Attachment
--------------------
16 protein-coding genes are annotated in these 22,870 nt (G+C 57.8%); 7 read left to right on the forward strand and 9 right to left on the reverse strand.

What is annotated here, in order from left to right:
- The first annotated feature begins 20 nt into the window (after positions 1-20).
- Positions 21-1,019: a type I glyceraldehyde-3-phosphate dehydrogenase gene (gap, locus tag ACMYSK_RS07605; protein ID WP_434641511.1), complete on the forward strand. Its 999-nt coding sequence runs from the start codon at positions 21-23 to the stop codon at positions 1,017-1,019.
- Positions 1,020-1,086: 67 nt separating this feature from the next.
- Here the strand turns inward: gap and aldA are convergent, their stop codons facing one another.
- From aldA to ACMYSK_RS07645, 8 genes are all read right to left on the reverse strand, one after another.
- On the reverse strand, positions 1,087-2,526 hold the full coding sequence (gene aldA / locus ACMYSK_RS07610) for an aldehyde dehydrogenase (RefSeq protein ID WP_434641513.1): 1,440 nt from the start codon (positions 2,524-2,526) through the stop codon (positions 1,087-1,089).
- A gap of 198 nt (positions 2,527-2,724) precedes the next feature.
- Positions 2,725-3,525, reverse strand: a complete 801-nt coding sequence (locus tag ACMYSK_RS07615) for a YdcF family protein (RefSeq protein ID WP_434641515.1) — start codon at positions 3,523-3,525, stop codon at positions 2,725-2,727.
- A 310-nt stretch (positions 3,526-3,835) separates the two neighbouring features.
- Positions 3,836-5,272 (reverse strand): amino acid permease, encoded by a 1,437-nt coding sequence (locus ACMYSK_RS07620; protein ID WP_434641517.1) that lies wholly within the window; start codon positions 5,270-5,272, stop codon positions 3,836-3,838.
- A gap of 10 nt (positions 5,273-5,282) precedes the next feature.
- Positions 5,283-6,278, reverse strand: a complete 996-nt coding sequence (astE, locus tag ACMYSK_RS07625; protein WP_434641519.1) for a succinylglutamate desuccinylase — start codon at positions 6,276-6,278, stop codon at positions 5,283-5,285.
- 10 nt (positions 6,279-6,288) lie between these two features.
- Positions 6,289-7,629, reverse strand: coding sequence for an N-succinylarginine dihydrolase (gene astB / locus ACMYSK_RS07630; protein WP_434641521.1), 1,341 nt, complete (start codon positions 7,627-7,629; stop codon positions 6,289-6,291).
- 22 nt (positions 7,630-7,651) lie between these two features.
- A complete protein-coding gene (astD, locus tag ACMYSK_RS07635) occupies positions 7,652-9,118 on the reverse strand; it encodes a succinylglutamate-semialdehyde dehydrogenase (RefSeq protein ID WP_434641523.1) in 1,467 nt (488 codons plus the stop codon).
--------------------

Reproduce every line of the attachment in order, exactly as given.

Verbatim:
16 protein-coding genes are annotated in these 22,870 nt (G+C 57.8%); 7 read left to right on the forward strand and 9 right to left on the reverse strand.

What is annotated here, in order from left to right:
- The first annotated feature begins 20 nt into the window (after positions 1-20).
- Positions 21-1,019: a type I glyceraldehyde-3-phosphate dehydrogenase gene (gap, locus tag ACMYSK_RS07605; protein ID WP_434641511.1), complete on the forward strand. Its 999-nt coding sequence runs from the start codon at positions 21-23 to the stop codon at positions 1,017-1,019.
- Positions 1,020-1,086: 67 nt separating this feature from the next.
- Here the strand turns inward: gap and aldA are convergent, their stop codons facing one another.
- From aldA to ACMYSK_RS07645, 8 genes are all read right to left on the reverse strand, one after another.
- On the reverse strand, positions 1,087-2,526 hold the full coding sequence (gene aldA / locus ACMYSK_RS07610) for an aldehyde dehydrogenase (RefSeq protein ID WP_434641513.1): 1,440 nt from the start codon (positions 2,524-2,526) through the stop codon (positions 1,087-1,089).
- A gap of 198 nt (positions 2,527-2,724) precedes the next feature.
- Positions 2,725-3,525, reverse strand: a complete 801-nt coding sequence (locus tag ACMYSK_RS07615) for a YdcF family protein (RefSeq protein ID WP_434641515.1) — start codon at positions 3,523-3,525, stop codon at positions 2,725-2,727.
- A 310-nt stretch (positions 3,526-3,835) separates the two neighbouring features.
- Positions 3,836-5,272 (reverse strand): amino acid permease, encoded by a 1,437-nt coding sequence (locus ACMYSK_RS07620; protein ID WP_434641517.1) that lies wholly within the window; start codon positions 5,270-5,272, stop codon positions 3,836-3,838.
- A gap of 10 nt (positions 5,273-5,282) precedes the next feature.
- Positions 5,283-6,278, reverse strand: a complete 996-nt coding sequence (astE, locus tag ACMYSK_RS07625; protein WP_434641519.1) for a succinylglutamate desuccinylase — start codon at positions 6,276-6,278, stop codon at positions 5,283-5,285.
- 10 nt (positions 6,279-6,288) lie between these two features.
- Positions 6,289-7,629, reverse strand: coding sequence for an N-succinylarginine dihydrolase (gene astB / locus ACMYSK_RS07630; protein WP_434641521.1), 1,341 nt, complete (start codon positions 7,627-7,629; stop codon positions 6,289-6,291).
- 22 nt (positions 7,630-7,651) lie between these two features.
- A complete protein-coding gene (astD, locus tag ACMYSK_RS07635) occupies positions 7,652-9,118 on the reverse strand; it encodes a succinylglutamate-semialdehyde dehydrogenase (RefSeq protein ID WP_434641523.1) in 1,467 nt (488 codons plus the stop codon).